On Wednesday (September 26), the House passed a reauthorization bill, part of which supports to establish a new development-finance entity called the International Development Finance Corporation (IDFC) that will consolidate several development-finance agencies into one, including the Overseas Private Investment Corporation (OPIC). The Bloomberg View editorial board supports this decision and consider the expansion in development funding is beneficial.
Founded in 1971, OPIC has been proved successful in financing overseas projects, with the merits of promoting U.S. business to invest in emerging markets, ensuring project quality and economic rationales, and minimizing liabilities of taxpayers. It even returns a profit to the Treasury annually for about four decades. Under the new bill, OPIC will be subsumed by IDFC.
The Bloomberg View editorial board believes that IDFC, with its $60 billion lending capacity, will improve on this record and bring additional benefits. By financing development projects and investing in infrastructures in developing countries, IDFC has the function that expands the political influence of the U.S. thus balancing China’s impact in this field. It also serves to project American values worldwide and advance foreign-policy goals. Although there is concern that the IDFC’s ability to obtain equity stakes in foreign companies would crowd out private investment or induce undue risk-taking, and the competition with China may lead to investing in less-than-deserving projects, the editorial board holds an overall optimistic view to this program.
A Foreign Adventure Worth America’s Money:
Expanding development funding is a great idea.
Good news in a tumultuous week: Congress is poised to expand a program that will boost aid to poor countries, project American values overseas, balance China’s rising influence, and (not least) offer taxpayers a tidy profit. Here’s hoping that common sense prevails and the idea becomes reality.
On Wednesday, as part of a reauthorization bill, the House passed a measure that will consolidate several development-finance agencies into one. The new entity would have about $60 billion in lending capacity, or roughly double that of the Overseas Private Investment Corporation, which it would subsume.
This would be a good thing, because OPIC has been a success by nearly any metric. Since its founding in 1971, the agency has supported more than $200 billion in overseas projects through direct lending, loan guarantees, risk insurance, and other assistance for funds that invest in emerging markets. It has helped underwrite power plants, micro-lending schemes and health-care initiatives, while often providing a lifeline for small businesses operating in troubled countries.
In doing so, OPIC has offered a model of sensible development aid. By supplying financing to U.S. businesses where others won’t, it entices them to compete in challenging markets that are starved of investment. By demanding that projects have plausible economic rationales, it reduces the risk of white elephants. And by lending at market rates and imposing high standards on borrowers, it minimizes liability for taxpayers — in fact, it has returned a profit to the Treasury every year for roughly four decades.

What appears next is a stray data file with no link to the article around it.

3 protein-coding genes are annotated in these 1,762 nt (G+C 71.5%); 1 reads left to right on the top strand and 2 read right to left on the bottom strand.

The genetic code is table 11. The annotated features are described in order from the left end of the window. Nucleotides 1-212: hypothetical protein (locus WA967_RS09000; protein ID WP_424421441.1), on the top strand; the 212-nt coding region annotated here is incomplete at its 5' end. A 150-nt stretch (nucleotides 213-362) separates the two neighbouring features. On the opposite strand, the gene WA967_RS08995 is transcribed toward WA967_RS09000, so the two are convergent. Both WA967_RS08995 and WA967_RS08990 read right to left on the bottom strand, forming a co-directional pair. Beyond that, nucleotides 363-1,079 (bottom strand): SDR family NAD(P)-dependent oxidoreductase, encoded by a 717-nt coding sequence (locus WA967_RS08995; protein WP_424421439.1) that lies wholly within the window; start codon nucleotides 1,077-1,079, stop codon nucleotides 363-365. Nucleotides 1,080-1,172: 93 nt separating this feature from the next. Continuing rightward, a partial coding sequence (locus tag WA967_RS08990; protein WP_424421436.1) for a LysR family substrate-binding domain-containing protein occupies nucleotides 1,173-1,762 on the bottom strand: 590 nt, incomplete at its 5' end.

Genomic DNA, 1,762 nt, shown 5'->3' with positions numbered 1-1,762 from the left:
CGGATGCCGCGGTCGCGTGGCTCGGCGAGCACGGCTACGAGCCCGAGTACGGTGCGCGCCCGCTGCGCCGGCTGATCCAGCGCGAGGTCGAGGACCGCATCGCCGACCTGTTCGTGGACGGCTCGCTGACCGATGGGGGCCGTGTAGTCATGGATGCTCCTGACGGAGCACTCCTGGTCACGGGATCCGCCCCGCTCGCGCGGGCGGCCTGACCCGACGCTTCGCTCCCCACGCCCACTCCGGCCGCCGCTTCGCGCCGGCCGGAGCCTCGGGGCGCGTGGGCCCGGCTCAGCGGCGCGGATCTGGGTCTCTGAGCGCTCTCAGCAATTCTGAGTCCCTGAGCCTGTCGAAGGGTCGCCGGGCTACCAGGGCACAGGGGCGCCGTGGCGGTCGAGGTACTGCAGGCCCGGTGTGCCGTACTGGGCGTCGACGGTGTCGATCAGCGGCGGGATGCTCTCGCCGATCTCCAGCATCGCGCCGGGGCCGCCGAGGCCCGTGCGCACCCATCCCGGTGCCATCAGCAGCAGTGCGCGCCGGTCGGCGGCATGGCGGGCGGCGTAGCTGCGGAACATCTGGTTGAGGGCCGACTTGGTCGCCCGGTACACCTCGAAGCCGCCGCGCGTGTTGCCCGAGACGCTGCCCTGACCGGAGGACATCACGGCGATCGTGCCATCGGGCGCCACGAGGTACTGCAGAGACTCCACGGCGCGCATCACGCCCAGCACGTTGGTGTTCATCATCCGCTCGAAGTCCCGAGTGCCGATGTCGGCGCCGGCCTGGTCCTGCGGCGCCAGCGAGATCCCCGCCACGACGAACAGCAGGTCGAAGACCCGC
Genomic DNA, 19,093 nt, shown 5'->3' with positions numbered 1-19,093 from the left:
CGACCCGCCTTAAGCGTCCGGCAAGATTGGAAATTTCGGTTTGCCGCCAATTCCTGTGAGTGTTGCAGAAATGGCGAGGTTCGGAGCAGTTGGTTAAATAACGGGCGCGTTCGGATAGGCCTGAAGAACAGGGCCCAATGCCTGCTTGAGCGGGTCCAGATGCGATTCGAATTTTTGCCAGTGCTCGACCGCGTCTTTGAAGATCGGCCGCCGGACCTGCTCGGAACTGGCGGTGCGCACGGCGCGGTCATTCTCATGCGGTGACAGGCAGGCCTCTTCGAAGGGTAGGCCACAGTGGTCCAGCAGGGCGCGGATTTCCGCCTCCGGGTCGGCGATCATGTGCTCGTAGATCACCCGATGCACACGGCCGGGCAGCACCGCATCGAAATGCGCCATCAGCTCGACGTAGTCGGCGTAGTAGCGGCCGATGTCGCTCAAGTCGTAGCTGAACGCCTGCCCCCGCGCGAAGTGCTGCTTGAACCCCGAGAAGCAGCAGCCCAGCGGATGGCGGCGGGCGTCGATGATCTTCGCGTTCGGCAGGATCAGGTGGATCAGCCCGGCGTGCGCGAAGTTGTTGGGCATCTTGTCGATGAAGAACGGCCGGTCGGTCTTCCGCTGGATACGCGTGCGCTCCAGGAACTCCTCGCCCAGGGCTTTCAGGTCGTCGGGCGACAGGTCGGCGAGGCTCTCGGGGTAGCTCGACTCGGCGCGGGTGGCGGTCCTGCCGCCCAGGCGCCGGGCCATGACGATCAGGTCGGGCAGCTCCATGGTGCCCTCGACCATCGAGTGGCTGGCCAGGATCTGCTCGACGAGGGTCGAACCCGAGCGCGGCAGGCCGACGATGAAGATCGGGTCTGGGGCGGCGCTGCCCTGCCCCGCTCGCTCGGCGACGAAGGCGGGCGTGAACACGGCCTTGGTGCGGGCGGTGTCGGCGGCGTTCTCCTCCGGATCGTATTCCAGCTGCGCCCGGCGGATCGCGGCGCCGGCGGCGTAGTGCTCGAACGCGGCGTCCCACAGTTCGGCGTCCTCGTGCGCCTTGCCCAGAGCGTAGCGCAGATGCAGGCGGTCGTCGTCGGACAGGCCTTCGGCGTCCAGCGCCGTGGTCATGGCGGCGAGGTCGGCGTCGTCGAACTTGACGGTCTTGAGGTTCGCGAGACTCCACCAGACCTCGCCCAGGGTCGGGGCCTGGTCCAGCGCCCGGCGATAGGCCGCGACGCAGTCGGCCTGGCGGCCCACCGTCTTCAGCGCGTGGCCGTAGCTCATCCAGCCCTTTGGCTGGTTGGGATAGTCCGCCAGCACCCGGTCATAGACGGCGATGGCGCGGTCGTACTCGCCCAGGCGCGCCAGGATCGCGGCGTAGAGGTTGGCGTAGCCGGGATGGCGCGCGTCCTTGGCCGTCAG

There’s every reason to think that the new entity, to be called the International Development Finance Corporation, would only improve on this record, and have plenty of other benefits besides.
One would be strategic. China is spreading some $1 trillion throughout emerging markets as part of its Belt and Road infrastructure plan, a primary goal of which is to draw more countries into its sphere of influence. Many can’t readily say no to that kind of cash. Yet the deals are often opaque, economically dubious, and highly burdensome for those on the receiving end. Governments across Asia are having second thoughts about this largess — and the U.S. would be wise to step into the void.
A revitalized OPIC would be well-positioned to do so. It could help countries build needed infrastructure while upholding values such as transparent deal-making, free trade and private enterprise. By imposing conditions on the companies it does business with — labor rights, environmental compliance — it could also encourage better corporate behavior in the developing world. If only Congress would take a similarly coherent approach toward investing in infrastructure at home.
Some caution is in order. One concern is that the new agency would be empowered to obtain equity stakes in foreign companies, where OPIC could only invest in debt. Although this could ease cooperation with foreign development agencies, it might also crowd out private investment or induce undue risk-taking. Similarly, competition with China may increase pressure to fund less-than-deserving projects, a temptation the agency’s board must guard against.
But these reservations aside, the measure is a welcome one. It will bring more prosperity and stability to countries that need it, demonstrate a renewed American commitment to the developing world, and advance long-standing foreign-policy goals, all without costing taxpayers a dime. If the Senate passes this bill, it will amount to something unusual in today’s Washington: real progress.
Source: Bloomberg Opinion, Bloomberg View editorial board, Sep. 28, 2018. Photo credit to Waldo Swiegers.